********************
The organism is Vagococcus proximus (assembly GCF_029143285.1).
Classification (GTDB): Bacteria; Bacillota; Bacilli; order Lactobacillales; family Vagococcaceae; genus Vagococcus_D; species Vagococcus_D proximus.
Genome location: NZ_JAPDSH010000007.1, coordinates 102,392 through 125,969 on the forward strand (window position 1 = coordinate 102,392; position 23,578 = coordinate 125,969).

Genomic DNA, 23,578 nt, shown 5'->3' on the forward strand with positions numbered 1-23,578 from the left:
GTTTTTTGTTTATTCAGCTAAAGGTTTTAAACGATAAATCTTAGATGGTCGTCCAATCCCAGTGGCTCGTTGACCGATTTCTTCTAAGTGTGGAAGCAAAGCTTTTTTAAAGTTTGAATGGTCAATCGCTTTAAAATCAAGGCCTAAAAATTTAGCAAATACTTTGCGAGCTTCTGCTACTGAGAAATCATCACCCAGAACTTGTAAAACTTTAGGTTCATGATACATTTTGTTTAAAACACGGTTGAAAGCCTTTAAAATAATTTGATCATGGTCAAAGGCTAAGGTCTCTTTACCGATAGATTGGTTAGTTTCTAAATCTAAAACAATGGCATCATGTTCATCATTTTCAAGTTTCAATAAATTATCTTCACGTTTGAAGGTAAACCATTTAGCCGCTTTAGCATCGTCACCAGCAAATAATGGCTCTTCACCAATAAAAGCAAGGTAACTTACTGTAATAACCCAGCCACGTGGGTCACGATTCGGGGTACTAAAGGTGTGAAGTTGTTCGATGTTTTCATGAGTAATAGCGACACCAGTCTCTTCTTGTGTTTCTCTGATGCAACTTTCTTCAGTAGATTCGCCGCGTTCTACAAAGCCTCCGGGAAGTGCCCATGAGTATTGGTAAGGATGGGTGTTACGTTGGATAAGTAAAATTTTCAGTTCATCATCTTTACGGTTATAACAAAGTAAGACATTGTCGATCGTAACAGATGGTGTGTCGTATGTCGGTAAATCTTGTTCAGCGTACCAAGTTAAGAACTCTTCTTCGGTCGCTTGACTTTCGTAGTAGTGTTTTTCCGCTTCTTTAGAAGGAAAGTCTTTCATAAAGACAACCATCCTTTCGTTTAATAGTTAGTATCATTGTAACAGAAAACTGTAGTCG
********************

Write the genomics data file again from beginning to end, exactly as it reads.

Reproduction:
The organism is Vagococcus proximus (assembly GCF_029143285.1).
Classification (GTDB): Bacteria; Bacillota; Bacilli; order Lactobacillales; family Vagococcaceae; genus Vagococcus_D; species Vagococcus_D proximus.
Genome location: NZ_JAPDSH010000007.1, coordinates 102,392 through 125,969 on the forward strand (window position 1 = coordinate 102,392; position 23,578 = coordinate 125,969).

Genomic DNA, 23,578 nt, shown 5'->3' on the forward strand with positions numbered 1-23,578 from the left:
GTTTTTTGTTTATTCAGCTAAAGGTTTTAAACGATAAATCTTAGATGGTCGTCCAATCCCAGTGGCTCGTTGACCGATTTCTTCTAAGTGTGGAAGCAAAGCTTTTTTAAAGTTTGAATGGTCAATCGCTTTAAAATCAAGGCCTAAAAATTTAGCAAATACTTTGCGAGCTTCTGCTACTGAGAAATCATCACCCAGAACTTGTAAAACTTTAGGTTCATGATACATTTTGTTTAAAACACGGTTGAAAGCCTTTAAAATAATTTGATCATGGTCAAAGGCTAAGGTCTCTTTACCGATAGATTGGTTAGTTTCTAAATCTAAAACAATGGCATCATGTTCATCATTTTCAAGTTTCAATAAATTATCTTCACGTTTGAAGGTAAACCATTTAGCCGCTTTAGCATCGTCACCAGCAAATAATGGCTCTTCACCAATAAAAGCAAGGTAACTTACTGTAATAACCCAGCCACGTGGGTCACGATTCGGGGTACTAAAGGTGTGAAGTTGTTCGATGTTTTCATGAGTAATAGCGACACCAGTCTCTTCTTGTGTTTCTCTGATGCAACTTTCTTCAGTAGATTCGCCGCGTTCTACAAAGCCTCCGGGAAGTGCCCATGAGTATTGGTAAGGATGGGTGTTACGTTGGATAAGTAAAATTTTCAGTTCATCATCTTTACGGTTATAACAAAGTAAGACATTGTCGATCGTAACAGATGGTGTGTCGTATGTCGGTAAATCTTGTTCAGCGTACCAAGTTAAGAACTCTTCTTCGGTCGCTTGACTTTCGTAGTAGTGTTTTTCCGCTTCTTTAGAAGGAAAGTCTTTCATAAAGACAACCATCCTTTCGTTTAATAGTTAGTATCATTGTAACAGAAAACTGTAGTCG